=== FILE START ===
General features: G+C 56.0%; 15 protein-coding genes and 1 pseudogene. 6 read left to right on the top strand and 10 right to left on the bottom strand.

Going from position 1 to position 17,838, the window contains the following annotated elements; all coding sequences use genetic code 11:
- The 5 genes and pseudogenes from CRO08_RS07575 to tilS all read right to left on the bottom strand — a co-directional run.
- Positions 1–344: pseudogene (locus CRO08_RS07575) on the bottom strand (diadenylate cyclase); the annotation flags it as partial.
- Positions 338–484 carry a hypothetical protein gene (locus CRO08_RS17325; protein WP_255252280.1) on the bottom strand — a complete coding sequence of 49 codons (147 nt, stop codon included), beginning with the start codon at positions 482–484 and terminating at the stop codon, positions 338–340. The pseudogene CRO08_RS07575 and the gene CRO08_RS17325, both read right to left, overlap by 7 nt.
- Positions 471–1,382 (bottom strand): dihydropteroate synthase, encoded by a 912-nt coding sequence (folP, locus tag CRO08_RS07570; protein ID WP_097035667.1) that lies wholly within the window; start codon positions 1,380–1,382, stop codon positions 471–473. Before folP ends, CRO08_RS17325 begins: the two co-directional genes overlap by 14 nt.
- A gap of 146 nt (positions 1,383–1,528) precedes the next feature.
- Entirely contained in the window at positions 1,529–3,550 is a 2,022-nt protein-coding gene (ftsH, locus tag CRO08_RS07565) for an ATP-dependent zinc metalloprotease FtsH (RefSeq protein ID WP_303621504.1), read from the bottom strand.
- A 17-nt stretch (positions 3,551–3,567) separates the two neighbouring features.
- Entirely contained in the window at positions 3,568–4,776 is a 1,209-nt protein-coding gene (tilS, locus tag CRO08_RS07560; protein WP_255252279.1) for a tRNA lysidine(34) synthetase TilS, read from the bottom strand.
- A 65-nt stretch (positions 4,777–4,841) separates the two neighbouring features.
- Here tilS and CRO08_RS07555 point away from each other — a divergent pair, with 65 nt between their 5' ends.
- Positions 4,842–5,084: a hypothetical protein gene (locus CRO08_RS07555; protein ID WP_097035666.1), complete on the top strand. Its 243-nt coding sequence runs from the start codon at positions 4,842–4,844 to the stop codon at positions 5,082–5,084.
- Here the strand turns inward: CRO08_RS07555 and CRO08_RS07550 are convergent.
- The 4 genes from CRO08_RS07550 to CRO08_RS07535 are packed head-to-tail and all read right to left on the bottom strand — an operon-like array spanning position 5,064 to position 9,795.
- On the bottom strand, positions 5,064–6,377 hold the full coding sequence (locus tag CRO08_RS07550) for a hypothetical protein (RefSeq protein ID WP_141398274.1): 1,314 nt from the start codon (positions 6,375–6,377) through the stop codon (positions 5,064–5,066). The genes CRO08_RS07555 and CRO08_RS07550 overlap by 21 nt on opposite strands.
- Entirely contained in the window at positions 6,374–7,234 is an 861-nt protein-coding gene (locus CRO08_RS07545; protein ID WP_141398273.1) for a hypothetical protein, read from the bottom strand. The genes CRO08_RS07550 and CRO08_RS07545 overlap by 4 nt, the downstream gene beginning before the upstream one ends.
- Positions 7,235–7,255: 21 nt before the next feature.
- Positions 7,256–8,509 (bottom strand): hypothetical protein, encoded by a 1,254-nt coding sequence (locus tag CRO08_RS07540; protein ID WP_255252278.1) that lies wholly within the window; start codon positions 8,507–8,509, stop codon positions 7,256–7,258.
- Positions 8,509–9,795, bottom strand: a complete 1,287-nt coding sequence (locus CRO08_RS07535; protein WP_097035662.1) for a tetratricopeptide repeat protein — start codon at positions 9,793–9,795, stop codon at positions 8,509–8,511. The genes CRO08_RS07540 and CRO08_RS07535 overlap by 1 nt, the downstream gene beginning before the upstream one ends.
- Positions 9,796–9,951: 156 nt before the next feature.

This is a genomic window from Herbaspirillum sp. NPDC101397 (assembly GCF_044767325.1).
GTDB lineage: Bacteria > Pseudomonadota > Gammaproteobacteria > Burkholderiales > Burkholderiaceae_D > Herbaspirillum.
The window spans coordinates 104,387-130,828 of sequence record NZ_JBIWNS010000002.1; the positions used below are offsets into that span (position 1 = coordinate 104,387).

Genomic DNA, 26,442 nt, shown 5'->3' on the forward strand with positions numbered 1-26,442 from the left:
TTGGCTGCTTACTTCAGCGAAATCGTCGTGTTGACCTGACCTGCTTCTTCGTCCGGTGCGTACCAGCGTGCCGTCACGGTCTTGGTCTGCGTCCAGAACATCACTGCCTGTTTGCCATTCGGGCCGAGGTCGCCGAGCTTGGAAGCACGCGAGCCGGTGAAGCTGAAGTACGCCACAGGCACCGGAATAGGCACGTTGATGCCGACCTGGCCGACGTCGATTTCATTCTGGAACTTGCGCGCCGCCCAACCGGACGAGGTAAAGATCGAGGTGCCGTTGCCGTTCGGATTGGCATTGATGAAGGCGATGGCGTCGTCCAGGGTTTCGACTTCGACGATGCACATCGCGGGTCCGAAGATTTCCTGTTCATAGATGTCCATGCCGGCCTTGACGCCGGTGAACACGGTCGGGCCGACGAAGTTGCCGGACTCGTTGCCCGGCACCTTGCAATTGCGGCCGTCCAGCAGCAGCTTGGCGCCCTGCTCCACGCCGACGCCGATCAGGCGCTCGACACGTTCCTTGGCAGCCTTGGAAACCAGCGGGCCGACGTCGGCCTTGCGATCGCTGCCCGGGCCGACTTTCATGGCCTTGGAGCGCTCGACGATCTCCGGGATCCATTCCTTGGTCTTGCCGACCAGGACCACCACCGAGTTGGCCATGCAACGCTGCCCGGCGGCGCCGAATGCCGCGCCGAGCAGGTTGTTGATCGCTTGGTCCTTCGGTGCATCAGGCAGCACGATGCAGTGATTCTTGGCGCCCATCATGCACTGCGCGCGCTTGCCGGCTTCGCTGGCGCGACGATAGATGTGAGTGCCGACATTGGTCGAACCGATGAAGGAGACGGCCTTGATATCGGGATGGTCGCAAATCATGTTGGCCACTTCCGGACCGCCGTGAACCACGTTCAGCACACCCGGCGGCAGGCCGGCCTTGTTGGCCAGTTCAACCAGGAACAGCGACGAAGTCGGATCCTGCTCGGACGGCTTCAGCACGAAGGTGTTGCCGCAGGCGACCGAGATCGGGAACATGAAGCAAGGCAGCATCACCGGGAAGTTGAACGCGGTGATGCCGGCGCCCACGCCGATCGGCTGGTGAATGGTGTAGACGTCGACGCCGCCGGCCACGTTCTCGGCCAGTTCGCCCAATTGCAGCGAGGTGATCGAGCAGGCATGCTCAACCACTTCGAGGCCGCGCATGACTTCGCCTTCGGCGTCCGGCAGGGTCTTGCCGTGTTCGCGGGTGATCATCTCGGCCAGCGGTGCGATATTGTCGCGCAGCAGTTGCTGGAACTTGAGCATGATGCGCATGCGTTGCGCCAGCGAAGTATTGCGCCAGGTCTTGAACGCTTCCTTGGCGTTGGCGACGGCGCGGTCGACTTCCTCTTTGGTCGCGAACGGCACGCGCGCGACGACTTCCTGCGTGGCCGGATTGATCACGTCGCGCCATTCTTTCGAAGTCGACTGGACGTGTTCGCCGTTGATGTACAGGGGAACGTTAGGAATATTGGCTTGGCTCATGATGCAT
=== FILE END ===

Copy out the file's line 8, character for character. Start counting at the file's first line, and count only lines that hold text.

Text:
- Entirely contained in the window at positions 1,529–3,550 is a 2,022-nt protein-coding gene (ftsH, locus tag CRO08_RS07565) for an ATP-dependent zinc metalloprotease FtsH (RefSeq protein ID WP_303621504.1), read from the bottom strand.